Have you started using newly approved therapies when caring for your patients with heart failure with reduced ejection fraction (HFrEF)? Tune in to hear Drs. Javed Butler and Shelley Zieroth discuss strategies you can use to determine the best treatment approaches for your most challenging patients. A 3D mechanism of action animation is included to help you understand the workings of novel classes of agents in heart failure. Make sure you get with the guidelines, because guideline-directed medical therapy really does work.
High-Risk HFrEF: Who Will Benefit Most from Novel Therapies?
High-Risk HFrEF: Who Will Benefit Most from Novel Therapies?
Welcome to CME on ReachMD. This activity, entitled “High-Risk HFrEF: Who Will Benefit Most from Novel Therapies?” is provided by Medtelligence.
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New data and approval of novel therapies have changed the game for patients with heart failure with reduced ejection fraction, or HFrEF. Have you started implementing these therapies with your patients? And are you ready to get with the guidelines?
This is CME on ReachMD, and I'm Dr. Javed Butler.
And I'm Dr. Shelley Zieroth.
So, Shelley, good to be with you. We have a ton of things to discuss, so let's dive right in. To start our conversation, can you briefly discuss the challenges we face managing our patients with HFrEF?
Well, it’s great to be here with you today, Javed. And, well, let's start with diagnosing HFrEF. In some areas, there's poor access to diagnostic tests such as echocardiograms to assess left ventricular ejection fraction, and even natriuretic peptide blood test availability can hinder the diagnosis of heart failure. And I think, furthermore, in a lot of areas, specialist care may also be limited. And given the increasing numbers of patients with HFrEF, it's really upon all of us to provide patient-centered care and attempt to reduce the risk of future hospitalizations and mortality by prescribing guideline-directed medical therapy.
And, you know, you ask exactly how are we doing at this? And I think you and I both know that the contemporary clinical registries like CHAMP-HF have shown us that we're not really doing a great job at this, both in prescribing guideline-directed medical therapy for HFrEF or achieving target doses. And as clinicians, it really is our job and our responsibility to inform our patients as to the benefits of these therapies in order for them to participate in shared decision-making with regards to their medications.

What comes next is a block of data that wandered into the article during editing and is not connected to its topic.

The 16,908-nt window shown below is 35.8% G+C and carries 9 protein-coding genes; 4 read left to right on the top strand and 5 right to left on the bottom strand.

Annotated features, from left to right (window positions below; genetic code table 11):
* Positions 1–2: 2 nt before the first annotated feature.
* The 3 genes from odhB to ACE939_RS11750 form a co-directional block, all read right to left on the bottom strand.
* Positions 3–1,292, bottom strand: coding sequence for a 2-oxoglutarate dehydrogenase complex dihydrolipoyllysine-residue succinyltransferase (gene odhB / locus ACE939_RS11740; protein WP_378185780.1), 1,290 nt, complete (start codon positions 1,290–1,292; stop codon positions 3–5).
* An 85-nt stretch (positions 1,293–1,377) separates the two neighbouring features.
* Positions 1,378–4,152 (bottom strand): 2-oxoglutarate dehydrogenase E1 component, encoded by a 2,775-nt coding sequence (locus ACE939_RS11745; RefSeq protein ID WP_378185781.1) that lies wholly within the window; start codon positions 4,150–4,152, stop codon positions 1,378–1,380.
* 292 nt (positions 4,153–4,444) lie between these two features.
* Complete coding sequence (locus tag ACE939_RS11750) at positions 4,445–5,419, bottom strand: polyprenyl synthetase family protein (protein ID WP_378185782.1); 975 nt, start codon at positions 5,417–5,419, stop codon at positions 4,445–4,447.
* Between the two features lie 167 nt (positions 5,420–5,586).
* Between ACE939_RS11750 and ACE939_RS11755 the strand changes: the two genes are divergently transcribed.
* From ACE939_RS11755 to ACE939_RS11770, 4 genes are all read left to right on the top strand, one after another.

You know, I completely agree with you. And there is really no suboptimal time to initiate these therapies that we have so much good data with in terms of improving their outcomes. The whole idea of practice of medicine is to start the therapy early so that we can prevent worsening of the disease. But also, when somebody does develop worsening heart failure, have high-risk features, just realize that they are at such an extraordinary high risk that unless and until we optimize medical therapy and reverse the trajectory of their disease, they are heading towards a further worsening and need for advanced treatments or, unfortunately, palliative care.
Now, you know, SGLT2 [sodium-glucose transport protein 2] inhibitors and the new sGC [soluble guanylate cyclase] stimulators have shown some dramatic results in clinical trials, and also real-world data has come in as well. What differentiates these 2 classes of treatment?
Well, let's start with the SGLT2 inhibitors. First of all, I’m not sure we know the exact mechanism of action with this class of foundational therapy. There's evidence for some modest and early diuresis. There's improved kidney function and cardiorenal physiology. There's changes in hemodynamics that occur. There's improvements in cardiac remodeling and bioenergetics.
But the SGLT2 clinical trials, they were published first, before the soluble guanylate cyclase stimulator trials. So they were DAPA-HF and EMPEROR-Reduced, and they resulted in significant changes to international heart failure guidelines for patients with HFrEF. DAPA-HF was the first one out. And in that study of nearly 5,000 patients, with patients randomized to dapagliflozin and standard of care, the trial demonstrated – it was a 26% relative risk reduction in the primary composite endpoint of cardiovascular death or hospitalization for heart failure or an urgent heart failure visit. And this was statistically significant and occurred as early as 28 days in those HFrEF patients who received dapagliflozin. And in addition, the rate of decline of slope of eGFR [estimated glomerular filtration rate] was slowed, and there were also improvements in quality of life.
And about a year later, EMPEROR-Reduced came out, and that added to the totality of evidence for this class of drug and achieved a very similar favorable result when empagliflozin was evaluated in a very similar population: symptomatic HFrEF patients on standard of care therapy. And again, we saw those patients randomized to empagliflozin demonstrated a very similar 25% relative risk reduction in the composite endpoint of cardiovascular death and the hospitalization for heart failure. And in addition, the study confirmed the renal benefits of SGLT2 inhibitors in a HFrEF population.